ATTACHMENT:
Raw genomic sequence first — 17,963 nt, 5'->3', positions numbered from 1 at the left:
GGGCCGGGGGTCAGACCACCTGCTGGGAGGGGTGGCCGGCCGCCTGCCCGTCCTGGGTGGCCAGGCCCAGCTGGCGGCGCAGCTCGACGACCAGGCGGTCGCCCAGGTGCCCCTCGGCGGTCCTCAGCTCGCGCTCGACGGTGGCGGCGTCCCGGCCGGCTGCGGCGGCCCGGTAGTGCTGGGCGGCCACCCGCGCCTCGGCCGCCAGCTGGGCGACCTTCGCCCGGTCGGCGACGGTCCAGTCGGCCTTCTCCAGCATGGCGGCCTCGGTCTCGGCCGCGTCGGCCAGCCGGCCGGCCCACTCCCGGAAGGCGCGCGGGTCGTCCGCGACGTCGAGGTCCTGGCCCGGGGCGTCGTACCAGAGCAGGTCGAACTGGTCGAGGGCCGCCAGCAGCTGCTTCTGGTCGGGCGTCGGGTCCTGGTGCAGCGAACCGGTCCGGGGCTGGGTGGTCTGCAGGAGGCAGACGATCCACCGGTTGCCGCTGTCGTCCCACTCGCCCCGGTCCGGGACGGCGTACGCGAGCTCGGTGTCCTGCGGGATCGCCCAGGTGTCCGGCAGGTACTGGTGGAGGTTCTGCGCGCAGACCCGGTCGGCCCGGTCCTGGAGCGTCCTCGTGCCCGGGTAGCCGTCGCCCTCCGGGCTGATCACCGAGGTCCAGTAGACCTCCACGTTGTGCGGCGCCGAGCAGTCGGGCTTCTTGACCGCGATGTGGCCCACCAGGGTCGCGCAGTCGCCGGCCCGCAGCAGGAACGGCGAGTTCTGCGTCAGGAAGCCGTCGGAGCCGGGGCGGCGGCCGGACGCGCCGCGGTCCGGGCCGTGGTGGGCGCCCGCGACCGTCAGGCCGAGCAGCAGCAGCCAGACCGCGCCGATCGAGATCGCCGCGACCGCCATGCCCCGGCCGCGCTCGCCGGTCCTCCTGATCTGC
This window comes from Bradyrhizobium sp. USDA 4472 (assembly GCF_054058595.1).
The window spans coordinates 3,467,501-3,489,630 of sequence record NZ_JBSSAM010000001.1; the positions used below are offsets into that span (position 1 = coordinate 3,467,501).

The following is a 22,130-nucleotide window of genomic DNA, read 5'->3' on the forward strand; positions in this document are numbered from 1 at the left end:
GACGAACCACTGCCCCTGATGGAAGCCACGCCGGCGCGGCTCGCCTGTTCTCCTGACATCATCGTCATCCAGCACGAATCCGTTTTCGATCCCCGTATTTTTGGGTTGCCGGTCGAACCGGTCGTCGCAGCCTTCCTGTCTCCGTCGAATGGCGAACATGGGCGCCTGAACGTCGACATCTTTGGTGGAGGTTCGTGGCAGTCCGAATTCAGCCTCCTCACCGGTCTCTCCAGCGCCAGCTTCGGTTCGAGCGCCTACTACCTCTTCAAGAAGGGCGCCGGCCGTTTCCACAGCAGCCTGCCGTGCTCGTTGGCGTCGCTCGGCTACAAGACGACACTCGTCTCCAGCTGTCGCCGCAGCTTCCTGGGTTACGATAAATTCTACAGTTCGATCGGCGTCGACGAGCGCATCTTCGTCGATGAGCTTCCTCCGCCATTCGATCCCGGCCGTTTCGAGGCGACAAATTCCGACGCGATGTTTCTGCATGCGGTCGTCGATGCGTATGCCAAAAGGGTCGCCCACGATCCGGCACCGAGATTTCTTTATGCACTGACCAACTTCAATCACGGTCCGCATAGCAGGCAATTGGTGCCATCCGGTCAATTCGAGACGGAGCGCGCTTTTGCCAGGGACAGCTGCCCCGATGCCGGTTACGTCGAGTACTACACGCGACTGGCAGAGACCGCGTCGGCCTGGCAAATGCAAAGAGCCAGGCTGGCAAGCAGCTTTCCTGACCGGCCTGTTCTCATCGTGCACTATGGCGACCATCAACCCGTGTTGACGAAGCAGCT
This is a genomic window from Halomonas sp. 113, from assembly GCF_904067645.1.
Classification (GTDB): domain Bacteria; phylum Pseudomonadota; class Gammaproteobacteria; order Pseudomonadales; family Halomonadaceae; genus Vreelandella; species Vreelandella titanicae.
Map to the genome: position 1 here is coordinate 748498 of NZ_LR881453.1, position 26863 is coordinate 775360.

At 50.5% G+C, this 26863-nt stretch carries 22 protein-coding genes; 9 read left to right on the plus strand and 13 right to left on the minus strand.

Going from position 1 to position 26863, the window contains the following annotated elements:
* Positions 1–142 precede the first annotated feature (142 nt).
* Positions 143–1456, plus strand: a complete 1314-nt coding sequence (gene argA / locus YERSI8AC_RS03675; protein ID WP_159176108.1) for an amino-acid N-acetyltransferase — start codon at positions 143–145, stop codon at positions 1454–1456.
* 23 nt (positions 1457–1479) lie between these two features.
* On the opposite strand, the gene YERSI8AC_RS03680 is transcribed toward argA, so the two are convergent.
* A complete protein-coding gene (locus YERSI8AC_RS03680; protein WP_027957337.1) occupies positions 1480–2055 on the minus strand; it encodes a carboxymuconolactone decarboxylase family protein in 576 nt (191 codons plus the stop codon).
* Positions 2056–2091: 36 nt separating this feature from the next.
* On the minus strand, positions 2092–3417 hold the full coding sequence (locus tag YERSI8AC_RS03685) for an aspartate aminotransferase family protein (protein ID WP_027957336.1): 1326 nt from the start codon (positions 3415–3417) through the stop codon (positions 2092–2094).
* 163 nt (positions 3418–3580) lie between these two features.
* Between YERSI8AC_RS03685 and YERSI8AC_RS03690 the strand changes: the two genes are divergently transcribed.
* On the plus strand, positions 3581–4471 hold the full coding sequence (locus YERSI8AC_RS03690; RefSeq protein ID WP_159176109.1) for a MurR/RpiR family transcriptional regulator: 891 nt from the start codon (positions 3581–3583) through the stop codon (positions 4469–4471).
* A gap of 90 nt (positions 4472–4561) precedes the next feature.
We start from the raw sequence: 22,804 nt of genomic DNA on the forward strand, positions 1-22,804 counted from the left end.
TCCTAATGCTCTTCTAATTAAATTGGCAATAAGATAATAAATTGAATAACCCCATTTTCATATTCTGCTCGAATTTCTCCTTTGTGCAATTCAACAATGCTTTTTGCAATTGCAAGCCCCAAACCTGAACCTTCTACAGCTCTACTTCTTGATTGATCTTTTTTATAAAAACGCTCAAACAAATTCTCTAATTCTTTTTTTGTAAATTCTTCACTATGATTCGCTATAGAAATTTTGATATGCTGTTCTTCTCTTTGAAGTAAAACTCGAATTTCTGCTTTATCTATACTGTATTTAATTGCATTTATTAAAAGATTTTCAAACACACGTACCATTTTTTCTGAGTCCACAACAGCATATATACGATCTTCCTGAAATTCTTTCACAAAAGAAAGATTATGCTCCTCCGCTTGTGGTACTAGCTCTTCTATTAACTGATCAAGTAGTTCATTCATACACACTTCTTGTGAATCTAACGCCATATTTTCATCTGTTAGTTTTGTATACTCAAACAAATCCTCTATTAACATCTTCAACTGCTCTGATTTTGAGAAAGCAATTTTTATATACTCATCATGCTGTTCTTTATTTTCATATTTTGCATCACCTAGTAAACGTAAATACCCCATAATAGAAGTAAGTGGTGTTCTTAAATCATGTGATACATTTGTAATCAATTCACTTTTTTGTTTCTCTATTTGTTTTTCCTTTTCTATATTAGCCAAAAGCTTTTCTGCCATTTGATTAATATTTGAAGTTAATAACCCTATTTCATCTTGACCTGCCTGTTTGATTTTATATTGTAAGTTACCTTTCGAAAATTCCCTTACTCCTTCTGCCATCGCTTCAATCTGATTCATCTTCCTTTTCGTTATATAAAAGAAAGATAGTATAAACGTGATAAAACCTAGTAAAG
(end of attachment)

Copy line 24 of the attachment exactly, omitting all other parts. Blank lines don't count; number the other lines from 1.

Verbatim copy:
TCCTAATGCTCTTCTAATTAAATTGGCAATAAGATAATAAATTGAATAACCCCATTTTCATATTCTGCTCGAATTTCTCCTTTGTGCAATTCAACAATGCTTTTTGCAATTGCAAGCCCCAAACCTGAACCTTCTACAGCTCTACTTCTTGATTGATCTTTTTTATAAAAACGCTCAAACAAATTCTCTAATTCTTTTTTTGTAAATTCTTCACTATGATTCGCTATAGAAATTTTGATATGCTGTTCTTCTCTTTGAAGTAAAACTCGAATTTCTGCTTTATCTATACTGTATTTAATTGCATTTATTAAAAGATTTTCAAACACACGTACCATTTTTTCTGAGTCCACAACAGCATATATACGATCTTCCTGAAATTCTTTCACAAAAGAAAGATTATGCTCCTCCGCTTGTGGTACTAGCTCTTCTATTAACTGATCAAGTAGTTCATTCATACACACTTCTTGTGAATCTAACGCCATATTTTCATCTGTTAGTTTTGTATACTCAAACAAATCCTCTATTAACATCTTCAACTGCTCTGATTTTGAGAAAGCAATTTTTATATACTCATCATGCTGTTCTTTATTTTCATATTTTGCATCACCTAGTAAACGTAAATACCCCATAATAGAAGTAAGTGGTGTTCTTAAATCATGTGATACATTTGTAATCAATTCACTTTTTTGTTTCTCTATTTGTTTTTCCTTTTCTATATTAGCCAAAAGCTTTTCTGCCATTTGATTAATATTTGAAGTTAATAACCCTATTTCATCTTGACCTGCCTGTTTGATTTTATATTGTAAGTTACCTTTCGAAAATTCCCTTACTCCTTCTGCCATCGCTTCAATCTGATTCATCTTCCTTTTCGTTATATAAAAGAAAGATAGTATAAACGTGATAAAACCTAGTAAAG